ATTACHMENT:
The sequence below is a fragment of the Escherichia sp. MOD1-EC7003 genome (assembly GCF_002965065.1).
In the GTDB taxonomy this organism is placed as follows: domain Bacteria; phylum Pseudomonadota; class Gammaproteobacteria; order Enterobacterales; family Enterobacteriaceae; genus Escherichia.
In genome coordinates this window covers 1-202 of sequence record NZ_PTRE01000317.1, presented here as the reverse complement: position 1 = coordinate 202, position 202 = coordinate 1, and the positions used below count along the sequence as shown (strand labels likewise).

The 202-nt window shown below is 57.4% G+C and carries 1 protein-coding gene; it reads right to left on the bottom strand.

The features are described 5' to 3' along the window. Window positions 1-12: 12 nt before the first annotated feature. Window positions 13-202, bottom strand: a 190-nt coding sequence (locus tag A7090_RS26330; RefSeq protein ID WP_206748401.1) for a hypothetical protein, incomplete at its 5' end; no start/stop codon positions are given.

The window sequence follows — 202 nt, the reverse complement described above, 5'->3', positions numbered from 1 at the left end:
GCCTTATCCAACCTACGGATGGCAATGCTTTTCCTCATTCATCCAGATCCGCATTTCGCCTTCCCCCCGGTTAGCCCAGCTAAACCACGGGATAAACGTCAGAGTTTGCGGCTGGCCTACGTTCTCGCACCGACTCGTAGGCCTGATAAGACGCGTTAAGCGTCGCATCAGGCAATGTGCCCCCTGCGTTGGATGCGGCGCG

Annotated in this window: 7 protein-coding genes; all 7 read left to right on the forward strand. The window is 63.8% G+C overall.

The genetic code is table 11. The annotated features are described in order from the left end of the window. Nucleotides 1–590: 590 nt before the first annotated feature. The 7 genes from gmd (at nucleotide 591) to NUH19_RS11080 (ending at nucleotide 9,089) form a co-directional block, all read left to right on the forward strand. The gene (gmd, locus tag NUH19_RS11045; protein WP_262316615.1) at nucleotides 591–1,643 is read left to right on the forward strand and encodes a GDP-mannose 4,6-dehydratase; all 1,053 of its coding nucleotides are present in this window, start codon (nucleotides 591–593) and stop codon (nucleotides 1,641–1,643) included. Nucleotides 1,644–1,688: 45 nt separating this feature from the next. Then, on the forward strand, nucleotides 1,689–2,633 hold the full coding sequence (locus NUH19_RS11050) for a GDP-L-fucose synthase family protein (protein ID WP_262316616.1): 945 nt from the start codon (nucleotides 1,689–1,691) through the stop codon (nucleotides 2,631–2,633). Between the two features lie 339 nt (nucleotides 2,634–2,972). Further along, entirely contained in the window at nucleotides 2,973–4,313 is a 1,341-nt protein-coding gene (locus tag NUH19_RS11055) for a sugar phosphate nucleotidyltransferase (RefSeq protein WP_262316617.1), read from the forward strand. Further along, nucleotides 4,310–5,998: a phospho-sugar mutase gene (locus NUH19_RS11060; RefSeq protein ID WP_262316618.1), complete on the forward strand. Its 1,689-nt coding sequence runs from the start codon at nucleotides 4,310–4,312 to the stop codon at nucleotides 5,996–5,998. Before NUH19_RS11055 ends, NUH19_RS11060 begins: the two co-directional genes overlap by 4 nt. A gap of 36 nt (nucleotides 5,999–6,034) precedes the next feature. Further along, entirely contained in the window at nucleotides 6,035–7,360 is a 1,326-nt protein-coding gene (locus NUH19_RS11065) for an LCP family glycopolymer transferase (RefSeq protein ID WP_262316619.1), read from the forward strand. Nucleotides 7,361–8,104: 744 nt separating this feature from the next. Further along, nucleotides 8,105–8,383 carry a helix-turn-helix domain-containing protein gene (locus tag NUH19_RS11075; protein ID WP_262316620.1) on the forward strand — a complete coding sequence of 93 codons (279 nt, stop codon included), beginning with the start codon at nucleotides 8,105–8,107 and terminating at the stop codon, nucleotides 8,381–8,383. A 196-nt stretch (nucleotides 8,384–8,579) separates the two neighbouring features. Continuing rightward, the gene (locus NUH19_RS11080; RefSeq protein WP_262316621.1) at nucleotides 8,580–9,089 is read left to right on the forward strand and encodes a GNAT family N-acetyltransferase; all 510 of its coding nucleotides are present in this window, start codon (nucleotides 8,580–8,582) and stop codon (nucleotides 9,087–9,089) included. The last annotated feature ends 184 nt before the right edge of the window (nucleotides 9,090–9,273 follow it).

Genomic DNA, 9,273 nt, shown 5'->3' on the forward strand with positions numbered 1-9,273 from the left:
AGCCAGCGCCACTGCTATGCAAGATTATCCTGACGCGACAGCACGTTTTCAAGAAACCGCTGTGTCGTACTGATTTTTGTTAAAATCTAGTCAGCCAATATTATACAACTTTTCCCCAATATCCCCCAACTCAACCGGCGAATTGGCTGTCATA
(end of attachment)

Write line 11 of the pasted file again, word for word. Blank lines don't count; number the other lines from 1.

AGCCAGCGCCACTGCTATGCAAGATTATCCTGACGCGACAGCACGTTTTCAAGAAACCGCTGTGTCGTACTGATTTTTGTTAAAATCTAGTCAGCCAATATTATACAACTTTTCCCCAATATCCCCCAACTCAACCGGCGAATTGGCTGTCATA